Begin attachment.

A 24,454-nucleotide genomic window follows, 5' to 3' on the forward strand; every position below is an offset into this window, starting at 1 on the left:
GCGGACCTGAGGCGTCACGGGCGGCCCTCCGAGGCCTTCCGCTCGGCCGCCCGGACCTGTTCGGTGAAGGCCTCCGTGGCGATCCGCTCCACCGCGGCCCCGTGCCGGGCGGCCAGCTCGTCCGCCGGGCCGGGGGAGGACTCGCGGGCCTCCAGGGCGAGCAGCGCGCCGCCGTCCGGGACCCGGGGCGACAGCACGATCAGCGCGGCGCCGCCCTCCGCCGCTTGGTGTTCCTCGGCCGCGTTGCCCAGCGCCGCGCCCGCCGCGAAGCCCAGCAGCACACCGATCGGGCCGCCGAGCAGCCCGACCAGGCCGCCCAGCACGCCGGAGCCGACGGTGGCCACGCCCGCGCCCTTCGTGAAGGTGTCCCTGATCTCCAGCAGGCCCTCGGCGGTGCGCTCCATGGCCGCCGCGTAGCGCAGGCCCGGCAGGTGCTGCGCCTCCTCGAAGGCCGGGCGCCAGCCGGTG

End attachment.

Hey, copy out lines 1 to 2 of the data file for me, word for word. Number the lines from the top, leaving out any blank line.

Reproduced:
A 24,454-nucleotide genomic window follows, 5' to 3' on the forward strand; every position below is an offset into this window, starting at 1 on the left:
GCGGACCTGAGGCGTCACGGGCGGCCCTCCGAGGCCTTCCGCTCGGCCGCCCGGACCTGTTCGGTGAAGGCCTCCGTGGCGATCCGCTCCACCGCGGCCCCGTGCCGGGCGGCCAGCTCGTCCGCCGGGCCGGGGGAGGACTCGCGGGCCTCCAGGGCGAGCAGCGCGCCGCCGTCCGGGACCCGGGGCGACAGCACGATCAGCGCGGCGCCGCCCTCCGCCGCTTGGTGTTCCTCGGCCGCGTTGCCCAGCGCCGCGCCCGCCGCGAAGCCCAGCAGCACACCGATCGGGCCGCCGAGCAGCCCGACCAGGCCGCCCAGCACGCCGGAGCCGACGGTGGCCACGCCCGCGCCCTTCGTGAAGGTGTCCCTGATCTCCAGCAGGCCCTCGGCGGTGCGCTCCATGGCCGCCGCGTAGCGCAGGCCCGGCAGGTGCTGCGCCTCCTCGAAGGCCGGGCGCCAGCCGGTG